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Pastors unite to serve community as wildfires burn across B.C.

Churches make meals, provide pastoral care to front-line workers and evacuees

Given a half-hour deadline to abandon Williams Lake and flee encroaching wildfires on July 15, Rev. Paul Lomavatu joined the bumper-to-bumper exodus stretching nearly 300 kilometres to Kamloops. But within days, the pastor of Cariboo Community Christian Reformed Church was back on the nearly-empty streets painting welcome home signs.

“The soul had left the city. People give life to community,” says Lomavatu, who is wrestling with how to make Williams Lake feel like home again. “Nobody has done this before. I wish there was a job description.”

Many of the 145 wildfires burning across British Columbia have been ravaging the southern interior since July 7 in the second-worst fire season on record. As of Aug. 8, wildfires had scorched 6,060 square kilometres, destroying 300 homes and outbuildings. In mid-July, 40,000 people were evacuated or on alert, including 20,000 in the Williams Lake area in the heart of the fire zone.

By the time the alert was issued on July 10, the 11 churches of the Williams Lake Pastors Fellowship were ready to act.

“We’ve really been walking in unity. We’re just one church in Williams Lake,” says Rev. Jeremy Vogt, pastor at Cariboo Bethel Church, who coordinated meals for RCMP members arriving just as restaurants were shutting their doors.

After the fires started, Sunday service was at half capacity, says Lomavatu, but people showed up in full force to make lunches for the RCMP.

“People didn’t know what to do. They headed home to wait. When the opportunity came to volunteer, they jumped,” he says. “The church was there being the presence of Christ.”

Pastoral care ‘essential’
When the evacuation order came on July 15, everything ground to a halt. Vogt says dinner went in the trash and food was left to rot. “I filled a full-sized commercial garbage bin from floor to lid with food when I got back.”

But it wasn’t long before they picked up where they left off. Along with essential service providers, pastors were asked to return before the evacuation order was lifted.

Only eight people – six of them pastors – met for worship that Sunday.

“There were less than 10 of us, but we sang like 50. It was a wonderful time of unity and meeting humbly at the foot of the cross. God was worshipped in Williams Lake that Sunday,” says Rev. Chris Harder, pastor of Williams Lake Alliance Church.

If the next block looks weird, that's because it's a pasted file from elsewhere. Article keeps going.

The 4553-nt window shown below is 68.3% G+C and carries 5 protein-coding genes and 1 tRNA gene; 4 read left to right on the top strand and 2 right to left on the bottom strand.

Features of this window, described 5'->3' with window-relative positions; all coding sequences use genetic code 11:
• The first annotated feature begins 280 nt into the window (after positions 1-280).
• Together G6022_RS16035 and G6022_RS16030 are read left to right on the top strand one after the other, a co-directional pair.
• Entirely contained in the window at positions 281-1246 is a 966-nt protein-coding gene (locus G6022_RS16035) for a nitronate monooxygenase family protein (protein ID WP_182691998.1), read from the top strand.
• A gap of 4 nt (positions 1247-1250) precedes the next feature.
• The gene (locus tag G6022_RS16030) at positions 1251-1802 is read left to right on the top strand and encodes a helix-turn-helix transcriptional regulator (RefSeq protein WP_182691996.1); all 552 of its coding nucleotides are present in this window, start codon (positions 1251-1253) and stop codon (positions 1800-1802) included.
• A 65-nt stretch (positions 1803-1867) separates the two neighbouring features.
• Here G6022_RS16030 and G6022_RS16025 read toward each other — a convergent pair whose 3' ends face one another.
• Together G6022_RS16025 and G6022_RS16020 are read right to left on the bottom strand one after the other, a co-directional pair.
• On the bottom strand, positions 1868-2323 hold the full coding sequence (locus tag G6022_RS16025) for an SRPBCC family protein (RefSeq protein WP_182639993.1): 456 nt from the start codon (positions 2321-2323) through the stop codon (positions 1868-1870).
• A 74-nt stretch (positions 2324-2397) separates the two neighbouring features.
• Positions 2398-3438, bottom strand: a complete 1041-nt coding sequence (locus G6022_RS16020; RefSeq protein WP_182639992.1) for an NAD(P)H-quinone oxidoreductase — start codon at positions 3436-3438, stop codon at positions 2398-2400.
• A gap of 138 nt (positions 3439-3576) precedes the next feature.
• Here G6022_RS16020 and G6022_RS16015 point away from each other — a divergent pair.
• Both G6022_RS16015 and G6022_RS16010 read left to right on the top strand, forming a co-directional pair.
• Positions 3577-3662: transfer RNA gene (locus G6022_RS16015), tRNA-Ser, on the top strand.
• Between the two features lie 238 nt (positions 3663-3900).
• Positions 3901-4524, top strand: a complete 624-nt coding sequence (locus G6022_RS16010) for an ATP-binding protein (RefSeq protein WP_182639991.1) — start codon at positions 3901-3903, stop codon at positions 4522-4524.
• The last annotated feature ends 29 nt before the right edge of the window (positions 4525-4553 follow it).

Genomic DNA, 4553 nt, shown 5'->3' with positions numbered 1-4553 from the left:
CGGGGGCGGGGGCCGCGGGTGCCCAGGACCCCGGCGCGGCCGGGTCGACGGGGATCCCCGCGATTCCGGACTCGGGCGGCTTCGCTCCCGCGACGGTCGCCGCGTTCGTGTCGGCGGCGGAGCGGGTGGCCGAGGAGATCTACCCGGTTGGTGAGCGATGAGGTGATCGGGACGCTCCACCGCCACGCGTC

While Lomavatu painted welcome signs, others took out trash, cleaned toilets, mowed lawns and watered gardens, did laundry for the regional district, and set up a donation centre.

Harder offered encouragement at the Cariboo Regional District offices and on a three-day RCMP ride-along.

“People were running crazy long hours. Their homes were threatened along with all of ours. I just made myself available, holding out my hand to see who took it,” he says. “By the same token, people are looking out for each other. It’s not just churches. It’s Christians getting out there and joining themselves to whatever is going on in the name of Jesus.”

At the Resiliency Centre, churches are side-by-side with social services. Vogt hopes those relationships last. “It’s one of those moments a Christian prays about. Lord, just put us where you want us to be to give you glory,” he says.

But the crisis isn’t over. The order was lifted on July 27, but Williams Lake is still on alert.

“People are coming back to a place still burning. They’re not sure if they’ll wake up tomorrow to another order to leave. The fires are like a sleeping monster,” says Lomavatu. “How do we pastor our people and the community in that context?”

Churches can help knit an uncertain community back together by rethinking discipleship, equipping congregations to reach out, listen and pray, says Lomavatu.

“I believe the church exists in a community not only for itself but for the benefit of the whole. Even when it’s hard, we serve. That’s what we’re called to do.”  


  • Brandy Harrison

    Brandy is a freelance writer who lives with her husband and daughter in Embrun, near Ottawa.

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